The missive was short and to the point. Apple thanked me for subscribing, described the hike, and told me it would be automatic unless I canceled at least one day before the official price hike on December 9.

I must have stared at that email for 10 minutes trying to decide what to do. Since 2020, Apple One has seen an approximately 27% price hike, and I'm beginning to wonder if Apple is now actively testing its customers' threshold for economic pain.

Surely, Apple CEO Tim Cook has taken a look around and realized that everyone is getting away with it. Netflix is inflicting significant price hikes on its customers and growing its subscriber base in the process. Amazon charges $139 /  £95 a year for Amazon Prime (still a great deal in my books) but has been raising the subscription price on an almost yearly basis.

Apple must realize that with services it has a business with the rare combination of price insensitivity and almost guaranteed annuities, because people rarely unsubscribe from anything. Raising prices seeming comes with no downside.

If, however, I'm a microcosm, then the actions I took next should give Apple and Cook pause.

In the 10 minutes that I pondered my next move, I took a hard look at which of all those Apple services I use on a daily or at least weekly basis. If I had to do it by weekly percentages, it would look like this:

  • iCloud storage: 100% (used by my whole family)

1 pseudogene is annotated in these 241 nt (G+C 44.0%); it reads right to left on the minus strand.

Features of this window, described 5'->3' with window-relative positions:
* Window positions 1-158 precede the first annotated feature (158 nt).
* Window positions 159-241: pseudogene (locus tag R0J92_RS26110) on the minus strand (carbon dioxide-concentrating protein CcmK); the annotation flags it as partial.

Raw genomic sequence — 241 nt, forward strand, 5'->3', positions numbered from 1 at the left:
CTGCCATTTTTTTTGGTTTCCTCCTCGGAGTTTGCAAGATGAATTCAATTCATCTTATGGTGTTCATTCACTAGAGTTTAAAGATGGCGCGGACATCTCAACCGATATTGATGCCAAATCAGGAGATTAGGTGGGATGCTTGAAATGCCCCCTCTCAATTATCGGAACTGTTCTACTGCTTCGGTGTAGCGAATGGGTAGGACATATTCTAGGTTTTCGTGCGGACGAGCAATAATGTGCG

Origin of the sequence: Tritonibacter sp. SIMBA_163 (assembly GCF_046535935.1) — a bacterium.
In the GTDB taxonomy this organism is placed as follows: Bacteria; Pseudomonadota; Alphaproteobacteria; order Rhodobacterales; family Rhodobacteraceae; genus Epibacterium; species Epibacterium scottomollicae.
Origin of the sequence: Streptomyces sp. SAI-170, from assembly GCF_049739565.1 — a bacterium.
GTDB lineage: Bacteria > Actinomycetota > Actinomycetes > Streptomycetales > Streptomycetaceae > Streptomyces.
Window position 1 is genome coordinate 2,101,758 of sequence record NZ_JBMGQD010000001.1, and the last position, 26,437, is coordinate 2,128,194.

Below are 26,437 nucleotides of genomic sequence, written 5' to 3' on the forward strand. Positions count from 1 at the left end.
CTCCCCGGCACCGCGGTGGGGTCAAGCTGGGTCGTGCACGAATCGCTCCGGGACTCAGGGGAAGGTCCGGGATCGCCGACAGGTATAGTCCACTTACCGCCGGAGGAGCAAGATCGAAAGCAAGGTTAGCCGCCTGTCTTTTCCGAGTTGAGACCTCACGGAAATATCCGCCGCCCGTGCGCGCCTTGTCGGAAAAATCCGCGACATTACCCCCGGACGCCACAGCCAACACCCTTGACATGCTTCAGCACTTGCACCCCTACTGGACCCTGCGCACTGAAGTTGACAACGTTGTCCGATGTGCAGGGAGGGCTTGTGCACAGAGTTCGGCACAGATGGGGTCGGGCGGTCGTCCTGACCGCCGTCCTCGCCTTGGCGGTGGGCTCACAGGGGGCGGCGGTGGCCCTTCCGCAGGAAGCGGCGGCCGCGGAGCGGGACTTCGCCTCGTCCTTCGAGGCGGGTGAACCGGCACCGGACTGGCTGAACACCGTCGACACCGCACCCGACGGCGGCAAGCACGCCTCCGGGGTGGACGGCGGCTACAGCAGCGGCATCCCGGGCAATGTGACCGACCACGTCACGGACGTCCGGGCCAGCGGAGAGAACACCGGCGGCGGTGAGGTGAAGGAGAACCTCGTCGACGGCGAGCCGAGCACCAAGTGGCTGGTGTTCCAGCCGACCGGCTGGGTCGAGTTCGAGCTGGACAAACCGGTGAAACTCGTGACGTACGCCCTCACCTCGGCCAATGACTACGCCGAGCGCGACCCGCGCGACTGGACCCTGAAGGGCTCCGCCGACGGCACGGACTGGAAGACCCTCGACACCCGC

• Apple TV+: 25%
  • Apple Arcade: 0%
  • Apple News: 15%
  • Apple Fitness+: 0%
  • Apple Music: 20%
Thank you, Apple, for making it so simple to add and remove services (Image credit: Future)

These rough estimates made my next move crystal clear, and I have to thank Apple for making it so easy to unsubscribe from each service individually. It's a rare circumstance where the provider makes the choices obvious and painless.

I unchecked all services except for iCloud and Apple TV Plus, and the only reason I kept the streaming service is because I know we plan on watching Lessons in Chemistry next week.

Going forward, it's very possible I'll be unsubscribing to Apple TV Plus and resubscribing when there's something I really want to see. This is my new plan for all streaming services, by the way. That's why I'm currently unsubscribed to Max.

I'm not mad at Apple for trying to make an extra few bucks, but do think the casual way it told me I'd be paying $60 more a year was pretty cheeky. Of course, I won't be paying that and now, with this little exercise, I'll be saving almost $20 a month.

It's unlikely I'll miss those services (maybe Apple Music's voluminous access to all Taylor Swift's music, a little bit) but I know I won't be missing another $5 a month out of my wallet. That's good enough for me.

You might also like

Sign up to read this article
Read news from 100’s of titles, curated specifically for you.
Already a member? Sign in here
Related Stories
Top stories on inkl right now
One subscription that gives you access to news from hundreds of sites
Already a member? Sign in here
Our Picks
Fourteen days free
Download the app
One app. One membership.
100+ trusted global sources.